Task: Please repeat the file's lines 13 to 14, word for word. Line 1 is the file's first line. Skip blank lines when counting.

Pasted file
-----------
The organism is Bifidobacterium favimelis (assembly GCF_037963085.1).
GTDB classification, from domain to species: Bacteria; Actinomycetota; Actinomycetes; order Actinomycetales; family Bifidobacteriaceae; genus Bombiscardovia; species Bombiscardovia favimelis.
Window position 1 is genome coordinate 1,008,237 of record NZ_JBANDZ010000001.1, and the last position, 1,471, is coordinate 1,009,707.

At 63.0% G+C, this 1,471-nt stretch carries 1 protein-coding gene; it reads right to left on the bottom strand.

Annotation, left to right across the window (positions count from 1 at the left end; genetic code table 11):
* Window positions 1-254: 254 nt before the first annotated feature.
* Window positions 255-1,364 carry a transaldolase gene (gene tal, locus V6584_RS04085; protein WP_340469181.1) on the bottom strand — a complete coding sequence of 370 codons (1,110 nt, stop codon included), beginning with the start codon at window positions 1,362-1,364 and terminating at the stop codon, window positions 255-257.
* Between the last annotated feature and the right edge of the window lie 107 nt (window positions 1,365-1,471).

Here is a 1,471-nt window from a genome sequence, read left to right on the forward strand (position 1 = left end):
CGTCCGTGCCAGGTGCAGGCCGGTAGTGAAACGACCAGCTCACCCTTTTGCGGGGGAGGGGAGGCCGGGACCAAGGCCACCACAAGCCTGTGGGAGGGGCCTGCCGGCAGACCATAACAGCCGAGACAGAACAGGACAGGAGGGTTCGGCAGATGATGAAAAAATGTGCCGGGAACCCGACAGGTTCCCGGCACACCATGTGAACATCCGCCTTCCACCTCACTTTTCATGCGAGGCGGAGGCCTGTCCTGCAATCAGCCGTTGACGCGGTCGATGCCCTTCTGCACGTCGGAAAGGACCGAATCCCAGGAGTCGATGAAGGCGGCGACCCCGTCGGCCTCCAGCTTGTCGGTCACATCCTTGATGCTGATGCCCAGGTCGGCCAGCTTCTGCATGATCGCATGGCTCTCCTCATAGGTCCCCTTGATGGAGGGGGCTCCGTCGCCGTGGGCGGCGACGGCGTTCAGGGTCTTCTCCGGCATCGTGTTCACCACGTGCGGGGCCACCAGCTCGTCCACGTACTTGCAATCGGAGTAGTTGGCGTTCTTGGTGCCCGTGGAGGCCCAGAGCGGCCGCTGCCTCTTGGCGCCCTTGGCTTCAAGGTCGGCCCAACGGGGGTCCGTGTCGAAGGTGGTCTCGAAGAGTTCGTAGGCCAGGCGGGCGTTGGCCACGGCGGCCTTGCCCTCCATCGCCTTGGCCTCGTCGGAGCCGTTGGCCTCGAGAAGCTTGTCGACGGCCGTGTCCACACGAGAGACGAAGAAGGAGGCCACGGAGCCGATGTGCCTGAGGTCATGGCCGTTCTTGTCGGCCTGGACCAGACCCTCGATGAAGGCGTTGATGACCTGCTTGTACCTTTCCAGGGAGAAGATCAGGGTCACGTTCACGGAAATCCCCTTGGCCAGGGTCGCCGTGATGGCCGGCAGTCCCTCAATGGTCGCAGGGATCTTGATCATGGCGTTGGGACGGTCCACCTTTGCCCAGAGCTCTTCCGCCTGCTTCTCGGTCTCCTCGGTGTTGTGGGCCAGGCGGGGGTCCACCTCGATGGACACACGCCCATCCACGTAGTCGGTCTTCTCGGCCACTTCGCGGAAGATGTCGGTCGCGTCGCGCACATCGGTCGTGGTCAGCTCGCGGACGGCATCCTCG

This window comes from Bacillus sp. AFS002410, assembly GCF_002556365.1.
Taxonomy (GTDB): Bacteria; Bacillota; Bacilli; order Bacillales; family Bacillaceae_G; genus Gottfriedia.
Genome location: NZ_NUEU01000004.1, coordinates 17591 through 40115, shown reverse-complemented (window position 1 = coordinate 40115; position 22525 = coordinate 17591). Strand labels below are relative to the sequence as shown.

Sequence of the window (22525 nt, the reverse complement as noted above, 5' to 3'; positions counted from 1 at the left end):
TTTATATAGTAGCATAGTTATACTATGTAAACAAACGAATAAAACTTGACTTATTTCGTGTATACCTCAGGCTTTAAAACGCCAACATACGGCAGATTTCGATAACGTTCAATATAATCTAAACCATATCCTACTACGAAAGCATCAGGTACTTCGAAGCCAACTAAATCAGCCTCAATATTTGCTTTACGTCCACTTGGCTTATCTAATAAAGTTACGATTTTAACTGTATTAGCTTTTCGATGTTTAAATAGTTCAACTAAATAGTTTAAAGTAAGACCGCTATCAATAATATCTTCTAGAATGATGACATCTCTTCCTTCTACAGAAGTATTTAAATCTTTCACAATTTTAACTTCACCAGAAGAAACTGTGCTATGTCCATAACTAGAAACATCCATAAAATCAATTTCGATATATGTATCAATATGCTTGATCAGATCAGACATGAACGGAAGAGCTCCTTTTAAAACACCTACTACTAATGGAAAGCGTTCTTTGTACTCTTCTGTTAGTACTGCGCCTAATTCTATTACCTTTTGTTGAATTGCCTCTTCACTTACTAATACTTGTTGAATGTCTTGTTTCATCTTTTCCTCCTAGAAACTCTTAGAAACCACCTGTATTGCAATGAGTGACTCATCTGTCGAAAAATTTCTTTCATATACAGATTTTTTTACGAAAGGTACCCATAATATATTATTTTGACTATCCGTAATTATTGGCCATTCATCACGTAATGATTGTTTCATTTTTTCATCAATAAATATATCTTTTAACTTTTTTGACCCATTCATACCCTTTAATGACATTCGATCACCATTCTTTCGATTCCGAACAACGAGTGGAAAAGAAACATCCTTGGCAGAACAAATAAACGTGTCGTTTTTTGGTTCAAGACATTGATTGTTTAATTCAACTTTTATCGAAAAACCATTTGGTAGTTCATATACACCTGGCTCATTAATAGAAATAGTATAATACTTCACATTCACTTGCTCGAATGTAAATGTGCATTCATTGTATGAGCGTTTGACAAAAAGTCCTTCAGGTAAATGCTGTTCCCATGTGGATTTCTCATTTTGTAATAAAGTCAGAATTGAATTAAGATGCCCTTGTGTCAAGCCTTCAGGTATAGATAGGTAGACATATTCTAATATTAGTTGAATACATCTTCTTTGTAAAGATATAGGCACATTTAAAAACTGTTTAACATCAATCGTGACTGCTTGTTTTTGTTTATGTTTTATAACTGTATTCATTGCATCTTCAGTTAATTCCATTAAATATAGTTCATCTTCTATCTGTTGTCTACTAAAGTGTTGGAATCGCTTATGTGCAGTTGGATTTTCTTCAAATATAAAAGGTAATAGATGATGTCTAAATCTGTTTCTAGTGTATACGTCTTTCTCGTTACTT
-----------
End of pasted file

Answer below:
Genome location: NZ_NUEU01000004.1, coordinates 17591 through 40115, shown reverse-complemented (window position 1 = coordinate 40115; position 22525 = coordinate 17591). Strand labels below are relative to the sequence as shown.

Sequence of the window (22525 nt, the reverse complement as noted above, 5' to 3'; positions counted from 1 at the left end):